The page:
Mahabaratha for the Facebook Generation

Writers at times resort to fiction to push their  hypothesis  that counter  long held social beliefs.  On such belief sustained by caretakers of the Hindu faith is that Krishna is  a mythological figure.  And here comes  Ashwin Sanghi   who depicts Krishna,  not as a figure conjured up by collective minds several generations back,  but as a historical person who lived 138 generations before the times of Alexander and Chandragupta Maurya.

A fascinating proposition,  this.  In his latest fiction – The Krishna Key –  Sanghi explores the possibility that Mahabharata is based on historical reality.  What’s more,  he relates the epic to contemperory times;  he interpretes Mahabharata for the benefit of the Facebook generation.  And dresses  up his version as  a theological thriller that ought to interest crime suspense addicts and conspiracy buffs .  Sanghi’s book is categorized as  ‘Thriller’  in ISBN coding.

My interest in the book,  when Blogadda   offered it under their book review  programme,  arose because of what I had read about the writer.  Ashwin Sanghi,  engaged in his family business,  presumably, does his writing on weekends. Theological thriller is his genre. Such a mix evokes one’s interest in a writer.  What’s more,  Sanghi has flair for the social media;  and uses if effectively to promote his books.  As he put it, ‘in my world,  platforms like Facebook,  Twitter,  and YouTube allow me to reach out to my readers far more effectively than I would ever have been able to without them’.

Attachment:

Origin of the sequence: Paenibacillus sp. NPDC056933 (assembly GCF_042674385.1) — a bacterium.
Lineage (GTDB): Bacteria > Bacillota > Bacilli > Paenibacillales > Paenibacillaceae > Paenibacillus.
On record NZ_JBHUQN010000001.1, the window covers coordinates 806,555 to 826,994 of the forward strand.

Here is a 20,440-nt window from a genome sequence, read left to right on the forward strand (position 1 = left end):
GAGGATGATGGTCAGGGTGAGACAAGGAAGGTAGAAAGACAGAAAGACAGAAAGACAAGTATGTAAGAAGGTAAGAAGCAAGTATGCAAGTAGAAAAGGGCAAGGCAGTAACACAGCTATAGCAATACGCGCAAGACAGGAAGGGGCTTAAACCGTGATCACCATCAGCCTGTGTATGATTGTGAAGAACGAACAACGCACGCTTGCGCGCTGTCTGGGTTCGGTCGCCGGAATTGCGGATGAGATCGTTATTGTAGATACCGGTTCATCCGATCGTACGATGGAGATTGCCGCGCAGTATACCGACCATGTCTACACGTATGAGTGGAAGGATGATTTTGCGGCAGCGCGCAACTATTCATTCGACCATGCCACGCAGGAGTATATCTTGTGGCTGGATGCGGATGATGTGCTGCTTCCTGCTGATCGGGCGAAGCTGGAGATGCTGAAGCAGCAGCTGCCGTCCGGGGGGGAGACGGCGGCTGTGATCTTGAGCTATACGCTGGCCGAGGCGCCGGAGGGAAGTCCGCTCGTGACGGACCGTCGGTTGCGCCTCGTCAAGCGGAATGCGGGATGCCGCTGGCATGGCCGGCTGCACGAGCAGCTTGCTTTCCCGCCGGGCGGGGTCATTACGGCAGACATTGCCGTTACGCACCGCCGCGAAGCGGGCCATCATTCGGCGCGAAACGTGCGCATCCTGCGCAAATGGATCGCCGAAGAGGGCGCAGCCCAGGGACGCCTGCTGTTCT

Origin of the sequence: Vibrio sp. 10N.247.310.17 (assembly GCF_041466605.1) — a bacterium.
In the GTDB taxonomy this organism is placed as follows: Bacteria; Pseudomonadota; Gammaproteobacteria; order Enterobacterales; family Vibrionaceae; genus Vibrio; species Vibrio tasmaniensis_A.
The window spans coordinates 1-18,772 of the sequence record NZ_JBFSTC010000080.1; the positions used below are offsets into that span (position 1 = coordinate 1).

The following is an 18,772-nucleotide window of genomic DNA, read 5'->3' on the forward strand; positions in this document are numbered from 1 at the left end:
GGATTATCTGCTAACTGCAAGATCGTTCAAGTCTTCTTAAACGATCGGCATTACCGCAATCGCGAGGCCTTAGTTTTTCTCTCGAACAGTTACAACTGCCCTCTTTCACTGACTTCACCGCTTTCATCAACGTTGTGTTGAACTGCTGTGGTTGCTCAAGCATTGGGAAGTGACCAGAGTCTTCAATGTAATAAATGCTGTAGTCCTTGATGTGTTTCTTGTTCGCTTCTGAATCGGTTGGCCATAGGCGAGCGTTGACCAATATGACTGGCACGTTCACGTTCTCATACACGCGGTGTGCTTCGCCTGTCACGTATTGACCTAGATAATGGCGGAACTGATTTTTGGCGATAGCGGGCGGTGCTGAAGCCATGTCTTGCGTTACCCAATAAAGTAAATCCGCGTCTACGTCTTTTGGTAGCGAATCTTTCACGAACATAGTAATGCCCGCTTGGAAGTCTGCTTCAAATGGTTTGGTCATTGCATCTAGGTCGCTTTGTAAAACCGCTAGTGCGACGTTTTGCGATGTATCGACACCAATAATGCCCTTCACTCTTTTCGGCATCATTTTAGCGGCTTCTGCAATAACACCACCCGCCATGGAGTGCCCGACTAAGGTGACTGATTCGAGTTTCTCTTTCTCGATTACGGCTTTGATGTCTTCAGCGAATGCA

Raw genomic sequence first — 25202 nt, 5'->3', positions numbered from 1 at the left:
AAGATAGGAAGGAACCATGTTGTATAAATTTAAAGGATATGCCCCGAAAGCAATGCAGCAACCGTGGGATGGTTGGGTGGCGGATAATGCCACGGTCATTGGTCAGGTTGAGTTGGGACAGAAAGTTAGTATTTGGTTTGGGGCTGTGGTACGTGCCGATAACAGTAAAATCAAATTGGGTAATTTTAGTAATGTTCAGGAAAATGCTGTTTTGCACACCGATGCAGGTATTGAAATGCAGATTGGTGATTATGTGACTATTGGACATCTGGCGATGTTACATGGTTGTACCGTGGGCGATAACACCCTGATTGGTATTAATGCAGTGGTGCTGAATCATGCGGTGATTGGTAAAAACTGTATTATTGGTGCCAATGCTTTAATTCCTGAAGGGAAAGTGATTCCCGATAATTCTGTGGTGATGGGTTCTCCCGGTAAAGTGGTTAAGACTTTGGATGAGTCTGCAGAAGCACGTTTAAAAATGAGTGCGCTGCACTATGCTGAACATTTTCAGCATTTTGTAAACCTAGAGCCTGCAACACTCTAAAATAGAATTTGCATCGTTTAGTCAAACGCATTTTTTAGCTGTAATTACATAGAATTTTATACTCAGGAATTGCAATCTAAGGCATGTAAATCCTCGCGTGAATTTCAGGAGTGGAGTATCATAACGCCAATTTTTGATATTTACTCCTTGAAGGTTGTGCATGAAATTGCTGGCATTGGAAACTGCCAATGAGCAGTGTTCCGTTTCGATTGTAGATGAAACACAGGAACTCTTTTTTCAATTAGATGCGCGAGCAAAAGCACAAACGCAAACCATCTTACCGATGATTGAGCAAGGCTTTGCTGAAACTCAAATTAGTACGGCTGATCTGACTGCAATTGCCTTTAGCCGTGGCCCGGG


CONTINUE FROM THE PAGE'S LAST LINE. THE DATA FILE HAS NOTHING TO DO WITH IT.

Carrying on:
The narrative runs at two levels.  If such creative writing poses its own challenge for the writer, I found it no less  of a challenge,  as a reader.  I can’t say I felt comfortable,  having to keep pace with the run of events ,  moving on parallel tracks. The characters in the two layers of  plot relate to periods  that are 5000 years apart. At one level we have a 5,000 year old story,  of  tyrant Kansa’s  futile attempt to kill his nephew Krishna, before he grew up to take on Kansa.  The plot is peopled with figures such as Kansa, his sister, Devaki, her husband Vasudeva and their eighth son Krishna.

At the other level is this crime thriller playing out in Kaliyug, with charecters such as  history professor Ravi Mohan Saini,  who gets arrested  for the murder he didn’t commit,  of  a close friend and archeologist Anil Varshvey. The two,  along with Dr Nikhil Bhojaraj, another academic, and Prof. Rajaram Kurkude, doing research in nuclear science,  hold  archaeological finds  ,  comprising the Krishna Key that can unlock the truth of  Krishna having been a historial entity,  rather than mythological figure.  Before  they could  piece together their finds to resolve a theological puzzle, they are targeted by a serial killer. And then there is  a female cop chasing the wrong suspect . Inspector Radhika Singh holds a cigarette in one hand and  prayer beads in the other.  The tough-talking   Radhika  drops in unannounced in Saini’s class-room, and announces his arrest,  baffling the students. I don’t see how such Bollywood type melodrama furthers the  narrative.  Couldn’t the cop have waited till Prof.Saini finished the class ?

Ideally,  it is a book that ought to be read in one go. If you take The Krishna Key in instalments, as I did,  you might have to re-read a few preceding pages every time you pick up the book, to get the hang of the narrative thread.

Some reviewers reckon Ashwin Sanghi is India’s answer to Dan Brown.  I don’t know about it , for I confess,  The  Da Vinci Code  didn’t interest me. Now that I have read  Sanghi,  I wouldn’t, probably,  pass up Brown,  if I happen by his book.


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